The search for more arms and weapons for Mogadishu-commanded militia army, the so-called “Somali National Army (SNA)” is in total contradiction to the spirit of fostering genuine and productive talks with Somaliland and the resolution to the question of secession.  The conflict in Somalia is not due to lack of arms, but more arms in the wrong hands in southern Somalia at a time of heightened insecurity and tangible suspicion of Mogadishu by the regions.

On March 17, 20013, only weeks after the UN’s lifting of arms embargo on Somalia, massive amounts of ammunitions, rifles (AK47s) and other weapons  were “stolen” from the presidential palace of Hassan Sheikh Mohamoud.  Whether or not the loss of such a huge amount of weapons was the design of an inside job is beside the point.  The lesson here is that Somalia is still awash with weapons, particularly Mogadishu, and most of it is in the wrong hands.

Moreover, Hassan Sheikh Mohamoud’s government does not have the right infrastructure and legal capacity to keep weapons from falling into the wrong hands.  Thus, peaceful communities in Somaliland, Puntland, and Jubbaland are not comfortable with weapons flying all over.

Return of Terror/Anarchy to Mogadishu: On March 19, 2013, the New York Times  carried a front-page story about Al-Ahabab resuming its aggressive acts of terrorizing the residents of Mogadishu. This is one of a series of troubling signs of the deterioration of Hassan Sheikh’s administration.  Despite his premature and uninitiated over-pledging pronouncement to the nation that his three top priorities are “security, security, security,” the nation is less secure now than six months.  Security is slipping out of hand; dead bodies continue to turn up in Mogadishu’s dark alleys as if we were experiencing a de javu of the days of extreme anarchy.

About ten days ago, the corpses of six civilians with their hand and legs cuffed together were dumped by government soldiers in to the city’s allies.  Rape cases are not abated, despite the international attention received by the rape of a Somali woman, only because of a human rights advocate from Europe who refused to let the issue get buried under the rhetoric of the President as a “friend of women.”

Moreover, Somalia’s equal opportunity critic and cartoonist, Amin Amir, had recently posted at aminarts, a serious of cartoons reflecting the Somali sentiment; the disposition of Mogadishu becoming a “one-clan city;” pressure for the immediate return of “stolen or looted properties” is building up; prisoners freed out of government jails in a freak way, and massive amounts of weapons stolen from the government’s depot located at the presidential campus.  If the worsening conditions are not arrested, the euphoric welcome extended to this President is soon to be replaced with despair and a potential demise to the modicum of gains so far registered.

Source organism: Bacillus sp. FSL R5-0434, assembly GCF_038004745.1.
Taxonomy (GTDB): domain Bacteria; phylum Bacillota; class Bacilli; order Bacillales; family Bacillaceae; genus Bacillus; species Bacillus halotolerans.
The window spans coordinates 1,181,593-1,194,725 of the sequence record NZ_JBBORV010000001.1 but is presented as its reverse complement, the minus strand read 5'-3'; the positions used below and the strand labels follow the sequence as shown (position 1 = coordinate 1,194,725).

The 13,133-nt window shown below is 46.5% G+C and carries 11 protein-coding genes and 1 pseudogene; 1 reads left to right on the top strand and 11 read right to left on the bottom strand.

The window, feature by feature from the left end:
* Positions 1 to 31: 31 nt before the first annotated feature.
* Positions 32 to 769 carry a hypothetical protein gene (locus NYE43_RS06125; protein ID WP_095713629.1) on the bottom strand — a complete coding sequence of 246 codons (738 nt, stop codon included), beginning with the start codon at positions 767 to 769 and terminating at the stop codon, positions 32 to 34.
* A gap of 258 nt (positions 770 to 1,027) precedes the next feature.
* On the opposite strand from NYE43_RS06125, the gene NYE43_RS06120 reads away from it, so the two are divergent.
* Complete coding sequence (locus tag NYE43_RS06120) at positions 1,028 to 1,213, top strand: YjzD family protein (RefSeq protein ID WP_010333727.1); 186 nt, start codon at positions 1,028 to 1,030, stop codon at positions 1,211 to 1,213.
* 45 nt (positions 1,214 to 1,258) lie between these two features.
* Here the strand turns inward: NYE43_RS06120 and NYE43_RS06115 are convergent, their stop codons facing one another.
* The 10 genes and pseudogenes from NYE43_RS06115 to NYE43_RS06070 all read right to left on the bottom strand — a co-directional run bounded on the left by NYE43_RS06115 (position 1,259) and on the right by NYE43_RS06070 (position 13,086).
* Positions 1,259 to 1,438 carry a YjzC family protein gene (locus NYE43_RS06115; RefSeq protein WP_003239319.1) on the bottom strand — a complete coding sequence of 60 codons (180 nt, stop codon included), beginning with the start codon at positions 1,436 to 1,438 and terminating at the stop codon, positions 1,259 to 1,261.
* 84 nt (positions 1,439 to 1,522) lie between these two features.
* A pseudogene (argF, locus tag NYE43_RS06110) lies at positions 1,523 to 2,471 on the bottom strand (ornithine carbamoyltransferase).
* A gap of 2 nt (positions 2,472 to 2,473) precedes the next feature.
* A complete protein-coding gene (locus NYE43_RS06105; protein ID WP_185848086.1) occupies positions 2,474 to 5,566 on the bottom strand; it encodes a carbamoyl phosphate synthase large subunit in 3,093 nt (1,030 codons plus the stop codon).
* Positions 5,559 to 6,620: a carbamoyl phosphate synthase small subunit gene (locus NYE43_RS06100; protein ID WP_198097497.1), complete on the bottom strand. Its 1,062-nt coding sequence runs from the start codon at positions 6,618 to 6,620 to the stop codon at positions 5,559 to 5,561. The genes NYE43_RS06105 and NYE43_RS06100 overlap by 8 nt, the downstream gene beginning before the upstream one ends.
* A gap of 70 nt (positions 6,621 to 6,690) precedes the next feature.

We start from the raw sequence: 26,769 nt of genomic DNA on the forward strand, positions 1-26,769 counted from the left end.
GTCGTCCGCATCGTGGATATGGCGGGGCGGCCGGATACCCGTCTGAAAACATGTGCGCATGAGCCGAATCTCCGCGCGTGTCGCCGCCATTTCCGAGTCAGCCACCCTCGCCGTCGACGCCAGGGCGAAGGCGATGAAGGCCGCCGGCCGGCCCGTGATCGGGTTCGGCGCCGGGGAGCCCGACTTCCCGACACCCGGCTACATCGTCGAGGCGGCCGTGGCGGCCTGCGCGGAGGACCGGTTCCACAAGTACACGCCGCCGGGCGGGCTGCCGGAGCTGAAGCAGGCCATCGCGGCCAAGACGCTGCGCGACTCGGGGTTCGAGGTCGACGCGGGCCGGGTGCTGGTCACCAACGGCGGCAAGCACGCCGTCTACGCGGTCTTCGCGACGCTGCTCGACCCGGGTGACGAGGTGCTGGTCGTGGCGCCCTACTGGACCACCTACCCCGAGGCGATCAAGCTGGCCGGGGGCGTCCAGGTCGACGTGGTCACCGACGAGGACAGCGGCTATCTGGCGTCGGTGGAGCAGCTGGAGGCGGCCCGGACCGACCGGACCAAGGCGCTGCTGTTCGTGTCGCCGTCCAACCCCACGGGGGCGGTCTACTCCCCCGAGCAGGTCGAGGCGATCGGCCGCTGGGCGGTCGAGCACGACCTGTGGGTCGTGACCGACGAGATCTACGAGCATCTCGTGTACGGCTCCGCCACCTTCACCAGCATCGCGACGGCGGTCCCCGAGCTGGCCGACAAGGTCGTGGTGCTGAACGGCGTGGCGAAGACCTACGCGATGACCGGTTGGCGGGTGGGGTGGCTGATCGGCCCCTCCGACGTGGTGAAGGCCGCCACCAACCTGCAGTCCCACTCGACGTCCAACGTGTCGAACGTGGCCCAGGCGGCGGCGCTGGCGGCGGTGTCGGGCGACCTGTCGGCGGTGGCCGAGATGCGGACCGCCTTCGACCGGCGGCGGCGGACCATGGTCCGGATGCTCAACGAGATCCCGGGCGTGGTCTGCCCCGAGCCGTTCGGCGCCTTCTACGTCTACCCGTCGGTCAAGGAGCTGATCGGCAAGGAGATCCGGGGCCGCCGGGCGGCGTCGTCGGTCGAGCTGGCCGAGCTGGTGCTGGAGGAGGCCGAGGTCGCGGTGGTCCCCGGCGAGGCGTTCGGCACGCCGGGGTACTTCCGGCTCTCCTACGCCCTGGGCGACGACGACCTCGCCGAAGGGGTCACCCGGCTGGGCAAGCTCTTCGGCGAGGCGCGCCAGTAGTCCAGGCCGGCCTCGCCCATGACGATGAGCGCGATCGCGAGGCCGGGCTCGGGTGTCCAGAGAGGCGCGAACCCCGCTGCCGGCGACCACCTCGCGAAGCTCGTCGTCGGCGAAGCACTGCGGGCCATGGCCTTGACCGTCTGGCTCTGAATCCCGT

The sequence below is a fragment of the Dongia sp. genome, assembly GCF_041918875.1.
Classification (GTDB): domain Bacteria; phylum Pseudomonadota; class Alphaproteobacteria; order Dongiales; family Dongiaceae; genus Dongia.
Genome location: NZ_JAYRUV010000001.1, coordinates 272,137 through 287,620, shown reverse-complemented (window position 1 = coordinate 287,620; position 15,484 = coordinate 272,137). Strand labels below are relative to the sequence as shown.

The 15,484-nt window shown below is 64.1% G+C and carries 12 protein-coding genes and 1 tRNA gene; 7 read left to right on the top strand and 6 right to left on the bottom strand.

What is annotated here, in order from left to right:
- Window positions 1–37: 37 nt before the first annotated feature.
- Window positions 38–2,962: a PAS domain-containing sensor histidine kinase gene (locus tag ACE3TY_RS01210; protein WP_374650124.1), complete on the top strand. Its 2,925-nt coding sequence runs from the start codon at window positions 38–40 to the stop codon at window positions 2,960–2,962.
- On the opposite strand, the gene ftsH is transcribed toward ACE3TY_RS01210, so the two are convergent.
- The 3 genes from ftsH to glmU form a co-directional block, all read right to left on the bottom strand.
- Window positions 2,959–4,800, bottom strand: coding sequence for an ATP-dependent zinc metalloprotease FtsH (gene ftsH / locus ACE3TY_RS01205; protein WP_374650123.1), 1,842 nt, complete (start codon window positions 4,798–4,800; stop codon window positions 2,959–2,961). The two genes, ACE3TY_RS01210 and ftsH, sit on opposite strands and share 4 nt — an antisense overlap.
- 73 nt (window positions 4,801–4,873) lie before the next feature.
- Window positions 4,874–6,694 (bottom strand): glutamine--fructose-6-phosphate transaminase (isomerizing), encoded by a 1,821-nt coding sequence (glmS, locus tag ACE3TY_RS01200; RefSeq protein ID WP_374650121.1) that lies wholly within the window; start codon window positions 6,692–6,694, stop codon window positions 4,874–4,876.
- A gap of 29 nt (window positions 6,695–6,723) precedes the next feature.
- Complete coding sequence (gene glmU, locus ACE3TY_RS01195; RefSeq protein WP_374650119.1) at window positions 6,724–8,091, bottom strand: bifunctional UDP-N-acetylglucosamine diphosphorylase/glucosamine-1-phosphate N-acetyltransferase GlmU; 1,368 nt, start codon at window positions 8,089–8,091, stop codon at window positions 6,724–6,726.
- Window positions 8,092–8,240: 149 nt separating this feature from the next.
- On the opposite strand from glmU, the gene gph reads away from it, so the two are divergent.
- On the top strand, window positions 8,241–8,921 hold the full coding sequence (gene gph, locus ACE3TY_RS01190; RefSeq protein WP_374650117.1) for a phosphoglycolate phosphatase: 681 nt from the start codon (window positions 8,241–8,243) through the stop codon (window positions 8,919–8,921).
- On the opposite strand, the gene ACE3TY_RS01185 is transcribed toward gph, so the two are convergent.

Baydhabo region:  Who thought that millions of Somalis would worry at the very news of Ethiopia’s leaving Bydhabo region?  Local and international news media is awash with concrete information that as soon as Ethiopians pulled out of Xudur, a prominent town within the Bydhabo region, Al-Shabab easily overran the ragtag militia soldiers reporting to Mogadishu.

It is also reported that, if reinforcement is not given to the AMISOM troops stations in Baydhabo, Al-Shabab is poised to recapture the regional seat of the Digil Mirigle coalition.

Is the comeback of the Al-Shabab, therefore, simply a military question, or an indication that Hassan Sheikh Mohamoud’s government is losing the faith of the Somali people at-large?

There is some truth to the argument that his imprudent conflict with the leadership of IGAD, with his neighbors who through unfortunate circumstances hold sway on Somalia, particularly in the area of security, and with the officers of the United Nations Office for Somalia (UNOS) is partially a cause to the faltering security conditions in the southwestern regions of the country.

Unfortunately, the main reason why security is deteriorating in Mogadishu and in Southwestern regions is a function of bad internal politics.  Since assuming power, the government’s domain has been narrowing and it lost faith with Puntland, Somalialnd, Jubbaland, and to some extent the Digil Mirifle coalition.  The recent brouhaha over the rights of Galmudug to form its state, which could have been discussed in private chambers and the clashes in Marka, also further eroded this government’s grip on the nation’s affairs.

Whereas his government was supposed to reach out to all section of the Somali society, Hassan Sheikh arrogantly narrowed his power base to a coalition representing some members of his clan and that of his religious group, Dumjadid.

While writing this piece I reached out to my good friend, Said Samatar, a prominent historian and an authority on Somali political culture and asked him what good could Hassan Sheikh have done at the outset to get this time right?

This is what he said:

Hassan Mohamed should have put on his Maawis (Somali garb), wrap his Shaaland, and carry his Bakoorad (cane); with that take a tour consisting of a coalition of Hawiye elders to Puntland, Jubbaland, Bay, Bakol, and Somaliland; meet and great those elders, give a peace and justice overtures; let the Hawiye elders convey the message that their son is ready to respect Somali Xeer and mutual respect to each other.

In one of his speeches to the Somali Diasporas  Hassan Mohamoud prematurely and triumphantly announced that the role of the elders is finished.  Considering how deeply he sinking in so many fronts, particularly with security slipping out of his hands, one is tempted to give a try to Said Samatar’s traditionalist approach to interject a dose of optimism and hope to the faltering search for peace in Somalia.  After all, the government and the land belong to the people of Somalia and it is their responsibility to fix it.